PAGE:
Today marks not only the anniversary of the Pearl Harbor attack but its 80th one at that. In honor of it, veterans gave their thoughts and all of them recognize America is strongest when we stand united.
Bringing the United States into WWII, Pearl Harbor was a tragedy. However, our country united in the wake of the attack. To both honor and recognize this monumental anniversary, Fox News spoke to veterans across the country and asked about their thoughts about the terrible event. All of them are unanimous about how much stronger we are together and why we must “unite” just like we did back then.
“When we’re united as a country, we cannot be defeated,” a Vietnam veteran told the news outlet. “That’s my takeaway. What happened after Pearl Harbor shows that when we stand together, we cannot be beat.”
His testimony ended with a powerful statement. He said, “And if we don’t unite today, we will certainly fall.”
Jeremiah Martin, a US Army veteran from Shelby, Ohio, feels similarly. “I served overseas in the Army in support of Operation Enduring Freedom and Operation Inherent Resolve,” he said. “Today, 80 years after Pearl Harbor, I’m proud to be a part of a longstanding legacy. It’s my hope and prayer that the ‘sleeping giant’ that was awakened 80 years ago will still have the courage, will, and fortitude to pursue peace through strength for generations to come.”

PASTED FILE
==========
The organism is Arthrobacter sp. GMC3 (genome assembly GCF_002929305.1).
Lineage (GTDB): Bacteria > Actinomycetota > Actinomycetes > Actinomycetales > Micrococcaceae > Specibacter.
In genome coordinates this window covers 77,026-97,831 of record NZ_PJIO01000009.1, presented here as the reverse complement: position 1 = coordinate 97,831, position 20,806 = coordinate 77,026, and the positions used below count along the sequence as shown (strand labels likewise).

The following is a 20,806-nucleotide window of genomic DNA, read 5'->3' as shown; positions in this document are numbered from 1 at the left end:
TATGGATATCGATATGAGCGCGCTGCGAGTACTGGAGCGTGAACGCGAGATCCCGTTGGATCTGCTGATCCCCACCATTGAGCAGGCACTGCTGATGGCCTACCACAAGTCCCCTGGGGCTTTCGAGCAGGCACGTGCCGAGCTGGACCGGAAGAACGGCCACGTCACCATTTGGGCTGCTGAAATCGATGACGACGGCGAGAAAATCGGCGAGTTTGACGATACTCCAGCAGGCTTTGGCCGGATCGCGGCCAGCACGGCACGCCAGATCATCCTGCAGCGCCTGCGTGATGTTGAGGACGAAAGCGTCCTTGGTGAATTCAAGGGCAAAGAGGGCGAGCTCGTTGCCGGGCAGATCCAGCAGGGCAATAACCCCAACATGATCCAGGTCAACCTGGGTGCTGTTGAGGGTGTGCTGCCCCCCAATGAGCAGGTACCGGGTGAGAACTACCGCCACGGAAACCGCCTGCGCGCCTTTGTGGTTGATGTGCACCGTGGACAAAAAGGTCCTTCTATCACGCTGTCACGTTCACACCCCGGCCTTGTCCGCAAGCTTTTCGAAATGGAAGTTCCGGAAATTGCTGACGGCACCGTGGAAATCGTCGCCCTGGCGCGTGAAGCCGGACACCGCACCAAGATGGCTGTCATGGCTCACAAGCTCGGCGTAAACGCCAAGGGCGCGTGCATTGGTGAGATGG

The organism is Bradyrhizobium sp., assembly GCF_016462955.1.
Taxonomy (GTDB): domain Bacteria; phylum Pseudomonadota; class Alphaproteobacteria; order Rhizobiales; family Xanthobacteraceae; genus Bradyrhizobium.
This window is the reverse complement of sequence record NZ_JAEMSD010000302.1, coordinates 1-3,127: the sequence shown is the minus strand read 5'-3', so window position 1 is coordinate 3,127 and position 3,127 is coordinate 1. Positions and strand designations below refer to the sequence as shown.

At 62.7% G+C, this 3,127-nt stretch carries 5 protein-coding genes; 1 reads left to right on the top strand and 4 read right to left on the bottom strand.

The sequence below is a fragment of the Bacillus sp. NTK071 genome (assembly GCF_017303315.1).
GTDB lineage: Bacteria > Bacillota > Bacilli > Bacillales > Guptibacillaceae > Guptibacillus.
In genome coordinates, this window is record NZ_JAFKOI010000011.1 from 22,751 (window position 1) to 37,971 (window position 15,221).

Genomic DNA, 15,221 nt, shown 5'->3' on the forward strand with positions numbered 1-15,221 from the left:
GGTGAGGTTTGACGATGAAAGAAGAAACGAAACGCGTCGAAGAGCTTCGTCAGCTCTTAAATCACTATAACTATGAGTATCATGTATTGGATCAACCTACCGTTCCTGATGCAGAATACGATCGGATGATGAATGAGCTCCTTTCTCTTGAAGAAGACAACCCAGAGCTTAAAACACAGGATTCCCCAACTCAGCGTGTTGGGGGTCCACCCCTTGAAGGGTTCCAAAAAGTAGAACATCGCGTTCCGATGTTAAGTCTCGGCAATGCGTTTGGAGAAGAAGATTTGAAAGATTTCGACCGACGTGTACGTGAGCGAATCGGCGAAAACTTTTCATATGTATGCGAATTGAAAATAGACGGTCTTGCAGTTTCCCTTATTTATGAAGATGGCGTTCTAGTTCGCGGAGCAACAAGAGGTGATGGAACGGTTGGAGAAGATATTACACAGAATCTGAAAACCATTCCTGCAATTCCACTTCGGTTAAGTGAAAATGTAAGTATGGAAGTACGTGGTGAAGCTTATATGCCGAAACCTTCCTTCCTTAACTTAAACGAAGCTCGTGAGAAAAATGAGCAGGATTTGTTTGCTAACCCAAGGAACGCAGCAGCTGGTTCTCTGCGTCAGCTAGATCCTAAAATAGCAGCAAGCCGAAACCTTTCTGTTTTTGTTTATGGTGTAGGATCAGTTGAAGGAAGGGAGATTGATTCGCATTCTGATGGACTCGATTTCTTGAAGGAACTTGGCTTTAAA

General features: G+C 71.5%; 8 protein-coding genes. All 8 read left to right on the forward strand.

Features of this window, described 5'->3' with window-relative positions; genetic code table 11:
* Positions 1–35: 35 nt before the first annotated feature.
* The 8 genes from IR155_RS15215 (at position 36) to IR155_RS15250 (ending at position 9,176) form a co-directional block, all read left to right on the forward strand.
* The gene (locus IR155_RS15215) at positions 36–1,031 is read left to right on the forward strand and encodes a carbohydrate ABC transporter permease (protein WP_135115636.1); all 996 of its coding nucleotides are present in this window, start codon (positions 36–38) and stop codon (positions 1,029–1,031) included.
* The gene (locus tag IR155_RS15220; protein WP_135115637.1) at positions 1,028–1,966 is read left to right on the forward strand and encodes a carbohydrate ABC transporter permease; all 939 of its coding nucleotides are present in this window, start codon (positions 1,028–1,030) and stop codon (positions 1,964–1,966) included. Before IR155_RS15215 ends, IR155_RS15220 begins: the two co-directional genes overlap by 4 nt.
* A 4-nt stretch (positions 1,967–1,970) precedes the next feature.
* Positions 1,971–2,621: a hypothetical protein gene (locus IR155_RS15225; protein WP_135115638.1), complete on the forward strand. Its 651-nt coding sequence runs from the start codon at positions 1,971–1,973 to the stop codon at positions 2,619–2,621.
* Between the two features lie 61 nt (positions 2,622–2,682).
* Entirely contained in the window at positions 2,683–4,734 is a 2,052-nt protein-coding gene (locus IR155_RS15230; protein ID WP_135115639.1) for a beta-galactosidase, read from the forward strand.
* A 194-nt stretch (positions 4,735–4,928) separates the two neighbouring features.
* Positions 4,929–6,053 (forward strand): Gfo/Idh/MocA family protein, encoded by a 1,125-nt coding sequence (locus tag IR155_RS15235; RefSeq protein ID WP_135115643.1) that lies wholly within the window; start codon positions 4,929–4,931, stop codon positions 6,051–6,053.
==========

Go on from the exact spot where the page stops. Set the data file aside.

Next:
A Navy veteran in New York state has a slightly less sunny outlook. According to him, people no longer have the pride they once did for serving. He laments this and says the passion seen around Pearl Harbor’s time is gone and hasn’t been seen since.
Overall, our nation’s heroes recognize the need to remain united as a country.
Pearl Harbor Survivor and WWII Veteran Recounts the Attack 80 Years Ago
The veterans of today provided their own thoughts about the attack eight decades ago, but what about someone who was actually there? A Pearl Harbor survivor and WWII veteran recently recounted the devastating attack so long ago.
In a separate Fox News interview, Jack Holder talked about the morning of December 7, 1941. After finishing roll call inside a hangar on Ford Island, he heard planes approaching and assumed they were American. “We ran outside and seen all the aircraft in with Rising Sun insignia and that explained it all,” said Holder. “I remember it like it was yesterday. It’s something I’ll never forget.”
Holder then described watching Japanese planes descend on battleships. As the planes lit them ablaze with bombs and gunfire, the Americans sought cover in a sewer ditch. “One of their pilots had seen us and staffed the ditch with machine-gun fire missing us by 3 feet.”
Holder, along with 150 other WWII veterans, will attend a commemoration ceremony today in Hawaii.